I've always loved Night Ranger. They were one of the first concerts I saw. I remember seeing them back in Rochester Minnesota at the Civic center there when Midnight Madness came out. I remember thinking "why are they playing here?". I was just happy to see them. What is funny (or probably more sad when i think about it) is that i always thought Brad looked like a guy I wouldnt like. Pretty boy with attitude. Little did i know what a cool guy he was. After reading all these stories about him over the years and listening to countless interviews...he's really a guy you'd like to sit down and have a beer with. Just one of my favorites. Cant wait until his new solo album comes out.
 

wmachine

Member
Messages
1,224
Brad has always been one of my favorite guitar players. And i'm NOT a fan of the floyd rose...but I LOVE the way he uses it. He doesnt use it as a "trick" like so many do..its essential to his style. He uses it in a very musical fashion.

I've always loved Night Ranger. They were one of the first concerts I saw. I remember seeing them back in Rochester Minnesota at the Civic center there when Midnight Madness came out. I remember thinking "why are they playing here?". I was just happy to see them. What is funny (or probably more sad when i think about it) is that i always thought Brad looked like a guy I wouldnt like. Pretty boy with attitude. Little did i know what a cool guy he was. After reading all these stories about him over the years and listening to countless interviews...he's really a guy you'd like to sit down and have a beer with. Just one of my favorites. Cant wait until his new solo album comes out.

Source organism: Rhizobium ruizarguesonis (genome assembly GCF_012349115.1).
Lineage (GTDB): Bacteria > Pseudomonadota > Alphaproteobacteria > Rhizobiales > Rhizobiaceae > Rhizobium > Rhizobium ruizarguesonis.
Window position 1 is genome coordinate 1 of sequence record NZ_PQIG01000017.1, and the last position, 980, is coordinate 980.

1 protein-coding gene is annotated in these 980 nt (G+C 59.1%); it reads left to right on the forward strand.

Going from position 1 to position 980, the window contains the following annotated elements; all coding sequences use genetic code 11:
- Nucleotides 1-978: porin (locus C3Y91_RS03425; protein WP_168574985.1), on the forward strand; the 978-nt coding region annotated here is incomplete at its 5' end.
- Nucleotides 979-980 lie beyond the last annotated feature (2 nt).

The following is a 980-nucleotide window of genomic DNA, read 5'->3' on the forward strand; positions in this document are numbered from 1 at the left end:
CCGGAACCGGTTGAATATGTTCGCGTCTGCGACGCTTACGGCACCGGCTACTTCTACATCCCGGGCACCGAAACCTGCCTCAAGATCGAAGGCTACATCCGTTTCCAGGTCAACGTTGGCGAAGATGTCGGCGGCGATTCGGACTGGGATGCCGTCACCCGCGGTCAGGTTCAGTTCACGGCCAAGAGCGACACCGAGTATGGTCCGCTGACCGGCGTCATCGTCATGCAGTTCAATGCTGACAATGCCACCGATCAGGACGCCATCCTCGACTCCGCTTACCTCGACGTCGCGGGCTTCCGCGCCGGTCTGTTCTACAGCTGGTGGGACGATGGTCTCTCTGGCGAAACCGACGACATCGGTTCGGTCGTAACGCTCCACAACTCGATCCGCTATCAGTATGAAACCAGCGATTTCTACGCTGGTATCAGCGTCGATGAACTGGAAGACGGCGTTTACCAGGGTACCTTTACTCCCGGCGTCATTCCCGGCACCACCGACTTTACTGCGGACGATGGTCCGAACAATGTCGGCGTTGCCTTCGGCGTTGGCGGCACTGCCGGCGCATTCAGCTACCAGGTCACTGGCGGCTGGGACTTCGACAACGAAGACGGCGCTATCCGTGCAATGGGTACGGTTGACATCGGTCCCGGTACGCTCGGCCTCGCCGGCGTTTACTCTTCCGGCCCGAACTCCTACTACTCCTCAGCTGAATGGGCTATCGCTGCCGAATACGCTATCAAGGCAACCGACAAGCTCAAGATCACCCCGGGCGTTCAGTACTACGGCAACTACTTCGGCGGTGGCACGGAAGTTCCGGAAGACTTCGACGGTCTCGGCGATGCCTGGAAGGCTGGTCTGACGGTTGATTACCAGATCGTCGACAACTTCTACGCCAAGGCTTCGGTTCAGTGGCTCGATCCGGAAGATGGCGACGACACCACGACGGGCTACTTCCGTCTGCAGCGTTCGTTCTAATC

Actually, I think is it easy to come away thinking that. He always did "play with an attitude". Could be taken as him being a showman or him just being conceited. But it was the former. He just loves playing for others and is not the least shy about it.
 

John Quinn

Member
Messages
1,326
Had Gillis not spent time with Ozzy's organization, nobody ever would have heard of Night Ranger.
I know TGPers love guitar - but I will say this to my dying breath - If Jack Blades had not written 'Don't Tell Me You Love Me' and most importantly if Kelly Keagy had not written
'Sister Christian' we wouldn't ever be talking about Brad Gillis - beyond the Rhoads
replacement guy way back when. That's not taking anything away from Brad Gillis or Jeff Watson - it's just how the music business works.